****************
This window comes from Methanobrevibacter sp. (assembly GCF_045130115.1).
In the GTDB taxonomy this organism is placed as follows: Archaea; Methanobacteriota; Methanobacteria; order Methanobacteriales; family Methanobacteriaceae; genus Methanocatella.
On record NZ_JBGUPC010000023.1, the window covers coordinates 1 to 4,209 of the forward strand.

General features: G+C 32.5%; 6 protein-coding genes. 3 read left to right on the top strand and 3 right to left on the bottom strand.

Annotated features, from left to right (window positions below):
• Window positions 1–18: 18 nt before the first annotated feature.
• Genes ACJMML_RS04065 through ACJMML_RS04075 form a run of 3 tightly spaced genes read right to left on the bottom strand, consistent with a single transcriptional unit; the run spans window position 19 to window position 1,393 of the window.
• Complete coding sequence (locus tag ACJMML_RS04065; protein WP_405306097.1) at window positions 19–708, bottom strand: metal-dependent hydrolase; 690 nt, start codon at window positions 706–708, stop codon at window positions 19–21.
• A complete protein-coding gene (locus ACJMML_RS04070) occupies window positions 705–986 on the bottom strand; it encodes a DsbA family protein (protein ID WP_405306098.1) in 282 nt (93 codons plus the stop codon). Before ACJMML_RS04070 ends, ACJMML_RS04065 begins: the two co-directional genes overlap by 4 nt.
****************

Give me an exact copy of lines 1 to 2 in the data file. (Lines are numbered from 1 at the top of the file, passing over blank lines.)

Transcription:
This window comes from Methanobrevibacter sp. (assembly GCF_045130115.1).
In the GTDB taxonomy this organism is placed as follows: Archaea; Methanobacteriota; Methanobacteria; order Methanobacteriales; family Methanobacteriaceae; genus Methanocatella.